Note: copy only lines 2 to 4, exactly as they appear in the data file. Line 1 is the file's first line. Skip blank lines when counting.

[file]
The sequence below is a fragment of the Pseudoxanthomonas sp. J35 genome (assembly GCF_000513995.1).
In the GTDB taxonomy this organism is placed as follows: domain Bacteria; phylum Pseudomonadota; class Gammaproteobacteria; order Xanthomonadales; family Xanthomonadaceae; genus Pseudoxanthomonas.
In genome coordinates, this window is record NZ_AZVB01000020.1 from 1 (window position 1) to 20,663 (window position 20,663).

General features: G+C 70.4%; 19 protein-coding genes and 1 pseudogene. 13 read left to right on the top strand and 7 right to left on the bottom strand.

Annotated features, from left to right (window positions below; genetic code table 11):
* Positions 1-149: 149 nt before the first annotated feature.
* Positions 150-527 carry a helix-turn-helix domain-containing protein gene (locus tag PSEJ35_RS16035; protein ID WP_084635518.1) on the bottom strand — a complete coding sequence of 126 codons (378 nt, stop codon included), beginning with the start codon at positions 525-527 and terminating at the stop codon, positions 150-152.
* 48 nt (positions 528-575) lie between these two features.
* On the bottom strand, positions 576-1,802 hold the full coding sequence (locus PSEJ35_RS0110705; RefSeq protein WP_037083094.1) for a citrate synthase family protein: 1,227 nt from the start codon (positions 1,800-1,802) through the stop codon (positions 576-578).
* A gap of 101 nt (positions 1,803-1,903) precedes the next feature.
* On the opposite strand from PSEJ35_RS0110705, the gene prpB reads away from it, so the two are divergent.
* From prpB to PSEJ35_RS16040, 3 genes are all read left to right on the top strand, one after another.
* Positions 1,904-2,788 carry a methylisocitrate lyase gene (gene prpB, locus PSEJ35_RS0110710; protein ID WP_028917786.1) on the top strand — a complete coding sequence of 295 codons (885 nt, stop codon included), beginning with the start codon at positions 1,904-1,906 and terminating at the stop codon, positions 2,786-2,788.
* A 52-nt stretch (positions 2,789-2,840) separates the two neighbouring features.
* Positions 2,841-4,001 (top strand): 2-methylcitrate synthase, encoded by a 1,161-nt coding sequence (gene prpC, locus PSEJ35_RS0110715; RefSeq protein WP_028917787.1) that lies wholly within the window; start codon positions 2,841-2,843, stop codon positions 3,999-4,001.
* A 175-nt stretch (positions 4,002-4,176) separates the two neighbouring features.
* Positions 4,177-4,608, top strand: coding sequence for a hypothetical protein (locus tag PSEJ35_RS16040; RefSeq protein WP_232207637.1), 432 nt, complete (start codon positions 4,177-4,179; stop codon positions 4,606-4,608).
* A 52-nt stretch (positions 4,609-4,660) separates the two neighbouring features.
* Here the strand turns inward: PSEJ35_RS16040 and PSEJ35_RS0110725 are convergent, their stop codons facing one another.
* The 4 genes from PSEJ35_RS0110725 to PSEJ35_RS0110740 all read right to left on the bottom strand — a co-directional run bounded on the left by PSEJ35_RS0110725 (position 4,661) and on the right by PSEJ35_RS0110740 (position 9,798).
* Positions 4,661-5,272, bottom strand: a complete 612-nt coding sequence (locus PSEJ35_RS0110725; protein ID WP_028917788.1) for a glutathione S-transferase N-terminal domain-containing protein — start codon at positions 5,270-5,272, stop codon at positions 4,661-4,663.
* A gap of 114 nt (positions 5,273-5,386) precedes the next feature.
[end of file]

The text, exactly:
In the GTDB taxonomy this organism is placed as follows: domain Bacteria; phylum Pseudomonadota; class Gammaproteobacteria; order Xanthomonadales; family Xanthomonadaceae; genus Pseudoxanthomonas.
In genome coordinates, this window is record NZ_AZVB01000020.1 from 1 (window position 1) to 20,663 (window position 20,663).

General features: G+C 70.4%; 19 protein-coding genes and 1 pseudogene. 13 read left to right on the top strand and 7 right to left on the bottom strand.